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2nd 'Vatileaks' trial opens, offering new look inside Vatican

Catholic World News - November 05, 2012

The trial of Claudio Sciarpelletti, the 2nd man accused of involvement in the “Vatileaks” scandal, opened in Rome on November 5.

In opening arguments Sciarpelletti’s lawyer, Gianluca Benedetti, downplayed his client’s ties with Paolo Gabriele, the former valet to Pope Benedict XVI, who has already been convicted for the theft of papal documents.

This week’s trial, being held before a Vatican tribunal, promises to offer new perspectives on the leaks of confidential documents. The Vatican has insisted that Gabriele acted alone in stealing the documents and making them available to Italian journalist Gianluigi Nuzzi, who published many of them in book form. But Vatican prosecutors say that Sciarpelletti helped with the leaks.

A key piece of evidence against Sciarpelletti is an envelope that investigators say they discovered in his desk, marked “Personal- Paolo Gabriele.” The envelope reportedly contained information that appeared in Nuzzi’s book. When questioned about the envelope, Sciarpelletti gave contradictory explanations, according to prosecutors, saying at first that Gabriele had given him the material for safekeeping, then that he had received the envelope from another Vatican official. Benedetti, the defendant’s lawyer, told the tribunal that his client gave inconsistent stories because he was flustered and confused by the investigators’ questions.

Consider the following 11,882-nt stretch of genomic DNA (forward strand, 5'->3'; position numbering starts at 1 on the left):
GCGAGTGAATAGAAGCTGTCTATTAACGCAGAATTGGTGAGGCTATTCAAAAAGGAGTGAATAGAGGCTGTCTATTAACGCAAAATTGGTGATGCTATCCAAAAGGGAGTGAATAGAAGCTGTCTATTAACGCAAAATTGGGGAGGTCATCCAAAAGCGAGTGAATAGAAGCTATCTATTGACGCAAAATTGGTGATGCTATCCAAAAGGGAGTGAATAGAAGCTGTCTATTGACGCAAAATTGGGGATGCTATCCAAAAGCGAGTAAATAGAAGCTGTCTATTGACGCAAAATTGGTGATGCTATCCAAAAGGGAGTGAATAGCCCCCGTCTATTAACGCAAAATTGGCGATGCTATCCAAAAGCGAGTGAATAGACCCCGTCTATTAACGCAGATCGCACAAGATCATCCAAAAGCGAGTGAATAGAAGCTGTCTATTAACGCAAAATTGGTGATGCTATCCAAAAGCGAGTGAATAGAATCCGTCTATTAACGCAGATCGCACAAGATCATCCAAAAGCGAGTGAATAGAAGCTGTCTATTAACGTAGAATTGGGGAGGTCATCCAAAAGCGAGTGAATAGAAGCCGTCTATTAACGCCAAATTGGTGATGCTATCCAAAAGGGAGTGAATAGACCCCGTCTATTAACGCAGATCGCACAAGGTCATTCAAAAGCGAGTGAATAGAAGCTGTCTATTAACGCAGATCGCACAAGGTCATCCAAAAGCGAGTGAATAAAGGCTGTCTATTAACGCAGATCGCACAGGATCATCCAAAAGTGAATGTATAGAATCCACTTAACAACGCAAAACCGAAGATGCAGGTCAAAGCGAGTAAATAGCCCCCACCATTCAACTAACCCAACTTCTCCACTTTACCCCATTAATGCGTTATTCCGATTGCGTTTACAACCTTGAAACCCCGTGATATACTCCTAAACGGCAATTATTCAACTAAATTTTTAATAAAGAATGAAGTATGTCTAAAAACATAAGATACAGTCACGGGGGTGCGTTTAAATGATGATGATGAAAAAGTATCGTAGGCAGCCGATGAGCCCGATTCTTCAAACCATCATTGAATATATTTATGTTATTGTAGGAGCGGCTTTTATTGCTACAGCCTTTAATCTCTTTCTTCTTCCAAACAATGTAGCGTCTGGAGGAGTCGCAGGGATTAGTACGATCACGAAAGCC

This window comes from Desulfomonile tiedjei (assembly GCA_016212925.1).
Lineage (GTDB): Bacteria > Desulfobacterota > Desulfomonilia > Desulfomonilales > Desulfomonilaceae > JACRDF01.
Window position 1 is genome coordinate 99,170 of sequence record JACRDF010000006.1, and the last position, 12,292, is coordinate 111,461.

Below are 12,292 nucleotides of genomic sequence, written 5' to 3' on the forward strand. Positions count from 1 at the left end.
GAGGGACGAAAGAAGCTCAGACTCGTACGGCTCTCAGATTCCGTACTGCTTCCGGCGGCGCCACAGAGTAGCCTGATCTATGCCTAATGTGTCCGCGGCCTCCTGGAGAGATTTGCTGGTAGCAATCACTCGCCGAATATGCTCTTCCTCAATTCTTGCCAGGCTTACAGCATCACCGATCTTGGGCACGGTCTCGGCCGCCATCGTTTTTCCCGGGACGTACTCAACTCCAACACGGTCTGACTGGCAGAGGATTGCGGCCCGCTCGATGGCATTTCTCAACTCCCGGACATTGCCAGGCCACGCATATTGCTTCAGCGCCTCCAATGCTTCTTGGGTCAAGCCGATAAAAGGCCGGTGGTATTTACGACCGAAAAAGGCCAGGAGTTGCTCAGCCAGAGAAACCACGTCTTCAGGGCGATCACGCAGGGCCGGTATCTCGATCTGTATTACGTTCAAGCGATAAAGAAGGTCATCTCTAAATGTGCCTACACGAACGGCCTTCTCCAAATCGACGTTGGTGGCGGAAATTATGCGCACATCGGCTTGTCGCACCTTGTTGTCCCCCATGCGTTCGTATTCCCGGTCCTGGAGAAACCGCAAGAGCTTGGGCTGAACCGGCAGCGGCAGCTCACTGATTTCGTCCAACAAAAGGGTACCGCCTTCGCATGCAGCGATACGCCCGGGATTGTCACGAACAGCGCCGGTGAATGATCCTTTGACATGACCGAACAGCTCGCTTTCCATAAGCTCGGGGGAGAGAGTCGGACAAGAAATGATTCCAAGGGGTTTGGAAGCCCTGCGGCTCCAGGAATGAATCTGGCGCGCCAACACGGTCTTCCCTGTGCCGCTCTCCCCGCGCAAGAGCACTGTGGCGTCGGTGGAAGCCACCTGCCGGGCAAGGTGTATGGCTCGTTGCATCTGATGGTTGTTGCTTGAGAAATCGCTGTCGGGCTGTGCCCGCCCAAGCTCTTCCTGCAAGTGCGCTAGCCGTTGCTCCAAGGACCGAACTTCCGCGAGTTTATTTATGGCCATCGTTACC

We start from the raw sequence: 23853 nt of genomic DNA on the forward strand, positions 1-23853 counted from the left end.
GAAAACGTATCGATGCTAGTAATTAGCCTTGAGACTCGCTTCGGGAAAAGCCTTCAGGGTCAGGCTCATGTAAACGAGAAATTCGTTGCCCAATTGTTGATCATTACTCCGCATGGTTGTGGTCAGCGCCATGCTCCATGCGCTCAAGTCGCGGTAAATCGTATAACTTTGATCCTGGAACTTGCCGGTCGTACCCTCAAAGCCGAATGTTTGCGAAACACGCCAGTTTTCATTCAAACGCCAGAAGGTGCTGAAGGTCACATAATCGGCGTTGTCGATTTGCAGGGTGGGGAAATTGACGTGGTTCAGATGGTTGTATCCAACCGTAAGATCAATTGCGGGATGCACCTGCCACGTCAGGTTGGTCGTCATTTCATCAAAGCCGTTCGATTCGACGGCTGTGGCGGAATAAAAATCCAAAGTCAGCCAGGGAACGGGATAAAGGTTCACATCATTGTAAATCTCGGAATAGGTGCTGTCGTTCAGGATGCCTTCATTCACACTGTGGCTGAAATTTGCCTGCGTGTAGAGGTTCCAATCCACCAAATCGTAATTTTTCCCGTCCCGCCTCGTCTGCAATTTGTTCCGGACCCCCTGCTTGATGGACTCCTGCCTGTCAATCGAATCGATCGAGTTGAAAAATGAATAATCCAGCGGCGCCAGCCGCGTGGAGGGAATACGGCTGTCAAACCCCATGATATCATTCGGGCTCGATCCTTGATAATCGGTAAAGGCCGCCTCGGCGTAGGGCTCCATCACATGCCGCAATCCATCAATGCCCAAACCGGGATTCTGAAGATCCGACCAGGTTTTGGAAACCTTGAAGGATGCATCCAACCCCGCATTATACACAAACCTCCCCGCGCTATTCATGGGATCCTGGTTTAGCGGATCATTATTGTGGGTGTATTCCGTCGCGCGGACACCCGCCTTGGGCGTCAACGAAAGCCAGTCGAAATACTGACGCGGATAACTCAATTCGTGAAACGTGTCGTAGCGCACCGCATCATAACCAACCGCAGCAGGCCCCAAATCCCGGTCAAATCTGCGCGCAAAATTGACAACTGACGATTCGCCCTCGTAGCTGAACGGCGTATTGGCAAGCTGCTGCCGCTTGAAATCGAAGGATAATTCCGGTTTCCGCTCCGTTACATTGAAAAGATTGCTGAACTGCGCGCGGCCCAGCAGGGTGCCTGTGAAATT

Benedetti told the tribunal that Sciarpelletti was not close friends with Gabriele, and did not conspire with him to steal the papal documents. He pointed out that Gabriele had kept information about the documents on his own personal computer, and refused to allow Vatican technicians to inspect that computer. Sciarpelletti, who was working as a computer technician at the Secretariat of State, could easily have erased any incriminating evidence, or given Gabriele a new computer, if he had been actively involved in a conspiracy, Benedetti reasoned. He concluded: “There was no complicity. If there was, a computer would have been substituted.”

The Vatican tribunal is expected to reach a decision on the Sciarpelletti case this week. Vatican journalists are eagerly awaiting the testimony of several expected witnesses, including Father Carlo Maria Polvani, an official at the Secretariat of State who supervised Sciarpelletti. Father Polvani is a nephew of Archbishop Carlo Maria Vigano, the current apostolic nuncio serving in the US, who was previously the secretary of the Vatican city-state governorate. A confidential letter from Archbishop Vigano to Pope Benedict XVI, complaining of corruption within the Vatican, leaked to the Italian media in January, inaugurating the “Vatileaks” furor.

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